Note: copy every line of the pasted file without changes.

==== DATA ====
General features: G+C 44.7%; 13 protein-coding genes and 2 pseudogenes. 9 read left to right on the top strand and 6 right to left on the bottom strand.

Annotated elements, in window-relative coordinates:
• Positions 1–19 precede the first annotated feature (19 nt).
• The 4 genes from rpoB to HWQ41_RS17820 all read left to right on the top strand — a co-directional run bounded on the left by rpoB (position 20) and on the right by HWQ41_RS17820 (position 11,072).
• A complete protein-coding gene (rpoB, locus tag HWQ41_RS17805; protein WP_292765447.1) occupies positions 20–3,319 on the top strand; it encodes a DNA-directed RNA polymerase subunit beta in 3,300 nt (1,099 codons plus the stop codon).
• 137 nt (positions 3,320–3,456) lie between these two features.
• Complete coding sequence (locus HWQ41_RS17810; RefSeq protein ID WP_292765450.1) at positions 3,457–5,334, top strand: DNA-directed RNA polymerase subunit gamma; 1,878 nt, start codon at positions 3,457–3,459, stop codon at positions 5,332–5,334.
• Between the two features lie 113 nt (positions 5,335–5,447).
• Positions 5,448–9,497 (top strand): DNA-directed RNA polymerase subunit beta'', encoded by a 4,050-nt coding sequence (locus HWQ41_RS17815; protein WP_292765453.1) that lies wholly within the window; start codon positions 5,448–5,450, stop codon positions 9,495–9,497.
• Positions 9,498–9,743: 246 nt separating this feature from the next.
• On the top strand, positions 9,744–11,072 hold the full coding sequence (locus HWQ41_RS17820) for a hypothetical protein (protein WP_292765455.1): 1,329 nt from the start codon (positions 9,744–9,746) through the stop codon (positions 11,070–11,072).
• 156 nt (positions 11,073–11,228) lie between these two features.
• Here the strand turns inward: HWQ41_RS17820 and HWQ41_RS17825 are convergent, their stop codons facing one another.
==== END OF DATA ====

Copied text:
General features: G+C 44.7%; 13 protein-coding genes and 2 pseudogenes. 9 read left to right on the top strand and 6 right to left on the bottom strand.

Annotated elements, in window-relative coordinates:
• Positions 1–19 precede the first annotated feature (19 nt).
• The 4 genes from rpoB to HWQ41_RS17820 all read left to right on the top strand — a co-directional run bounded on the left by rpoB (position 20) and on the right by HWQ41_RS17820 (position 11,072).
• A complete protein-coding gene (rpoB, locus tag HWQ41_RS17805; protein WP_292765447.1) occupies positions 20–3,319 on the top strand; it encodes a DNA-directed RNA polymerase subunit beta in 3,300 nt (1,099 codons plus the stop codon).
• 137 nt (positions 3,320–3,456) lie between these two features.
• Complete coding sequence (locus HWQ41_RS17810; RefSeq protein ID WP_292765450.1) at positions 3,457–5,334, top strand: DNA-directed RNA polymerase subunit gamma; 1,878 nt, start codon at positions 3,457–3,459, stop codon at positions 5,332–5,334.
• Between the two features lie 113 nt (positions 5,335–5,447).
• Positions 5,448–9,497 (top strand): DNA-directed RNA polymerase subunit beta'', encoded by a 4,050-nt coding sequence (locus HWQ41_RS17815; protein WP_292765453.1) that lies wholly within the window; start codon positions 5,448–5,450, stop codon positions 9,495–9,497.
• Positions 9,498–9,743: 246 nt separating this feature from the next.
• On the top strand, positions 9,744–11,072 hold the full coding sequence (locus HWQ41_RS17820) for a hypothetical protein (protein WP_292765455.1): 1,329 nt from the start codon (positions 9,744–9,746) through the stop codon (positions 11,070–11,072).
• 156 nt (positions 11,073–11,228) lie between these two features.
• Here the strand turns inward: HWQ41_RS17820 and HWQ41_RS17825 are convergent, their stop codons facing one another.